Actually, that’s the title of a song by Clive Gregson. I’d heard of him before, but not heard him. Last night he was the support act for Jools Holland at the brilliant St George’s Hall in Bradford. I know two gigs in three days sounds excessive (Imelda May supported by Big Boy Bloater in York last Friday), but I had a couple of days break – the only break between August and post-Christmas – and it was my birthday!

Clive Gregson was fantastic. Like Bruce Cockburn, you can’t hide when you are playing acoustic guitar in front of a live audience. Great songs, great musicianship, great chat to the audience – Clive set up a great evening. (Sorry for the superlatives, but it just was great.)

I have seen Jools Holland every year for the last decade or more – usually at the Royal Albert Hall or in Croydon. Last night he had the usual suspects with him: Ruby Turner, Louise Marshall and, standing in for the cancelled Shane MacGowan (ex-Pogues), the inimitable and always understated Chris Difford (Up the Junction, Cool for Cats, etc.). Other tour dates have Sandy Shaw and the epic German rocker Herbert Grönemeyer (who I once saw live in a stadium in Linz, Austria – long story…) with Jools, but I was happy with Squeeze‘s Chris Difford who has supported him many times.

This gig is worth every penny. It is sheer energetic joy from beginning to end – an evening devoted to brilliant musicianship from people who clearly love what they are doing and draw the audience (however reluctantly) into a serious bit of bopping. From the moment Jools walks onto stage the music doesn’t stop – boogie woogie, blues, ska, etc. See here for previous posts on these gigs. Sheer unadulterated joy. Even an embarrassment like me can’t help but try to dance.

I realise this is a bit of a tenuous link, but it was in my mind while writing. Yesterday began with the Remembrance parade at the Cenotaph in Bradford – always a moving event, but especially when a photograph of someone’s son killed in Afghanistan or Iraq is placed among the wreaths. Remembrance isn’t simply about history or the past. It brings the past into the present and reinforces the responsibility to deal justly in the present in order to vindicate the sacrifices of the past in order better to shape a common future. But, memory is not restricted to wars and the military; it drives us back to the whole of life’s experiences.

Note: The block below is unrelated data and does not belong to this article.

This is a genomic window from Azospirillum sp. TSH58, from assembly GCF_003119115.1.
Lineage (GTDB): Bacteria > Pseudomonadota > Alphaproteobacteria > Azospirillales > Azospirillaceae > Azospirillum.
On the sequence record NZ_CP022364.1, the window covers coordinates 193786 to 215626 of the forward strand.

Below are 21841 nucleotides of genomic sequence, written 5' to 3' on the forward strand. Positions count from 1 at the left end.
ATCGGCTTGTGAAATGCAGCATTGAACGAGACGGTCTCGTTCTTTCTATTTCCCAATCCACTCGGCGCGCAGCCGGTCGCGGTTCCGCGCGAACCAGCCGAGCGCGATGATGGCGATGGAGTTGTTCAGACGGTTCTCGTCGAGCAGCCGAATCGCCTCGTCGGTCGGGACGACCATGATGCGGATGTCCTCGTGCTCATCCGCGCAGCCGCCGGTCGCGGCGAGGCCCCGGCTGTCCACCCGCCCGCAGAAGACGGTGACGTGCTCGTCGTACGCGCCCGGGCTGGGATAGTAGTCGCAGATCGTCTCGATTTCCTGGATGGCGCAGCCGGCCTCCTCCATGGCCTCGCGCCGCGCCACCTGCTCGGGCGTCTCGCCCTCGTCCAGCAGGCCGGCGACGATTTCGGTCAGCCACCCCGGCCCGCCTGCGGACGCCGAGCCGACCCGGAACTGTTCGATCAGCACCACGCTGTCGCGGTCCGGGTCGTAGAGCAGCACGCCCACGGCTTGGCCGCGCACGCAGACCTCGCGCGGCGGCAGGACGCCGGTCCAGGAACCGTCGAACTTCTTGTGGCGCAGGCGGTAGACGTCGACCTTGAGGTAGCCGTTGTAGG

Much of the music played yesterday had its ultimate roots in the experiences of the slaves. Black music didn’t just give expression to the misery of loss and humiliation, but it also confounded that subjection with musical exuberance and joy that promised a future. The language of Exodus fired the hope of a people who knew that empires come and go, that ‘now’ isn’t the final word, that ‘justice will out’. It defiantly dances in the face of the miserable oppressor who above all fears losing his status or possessions.

Or, as Clive Gregson puts it on his album Bittersweet:

The door is open, somewhere, somehow,

There has to be a better life than the one we’re living now,

I won’t believe it’s for a chosen few,

The door is open, let’s go on through…

 

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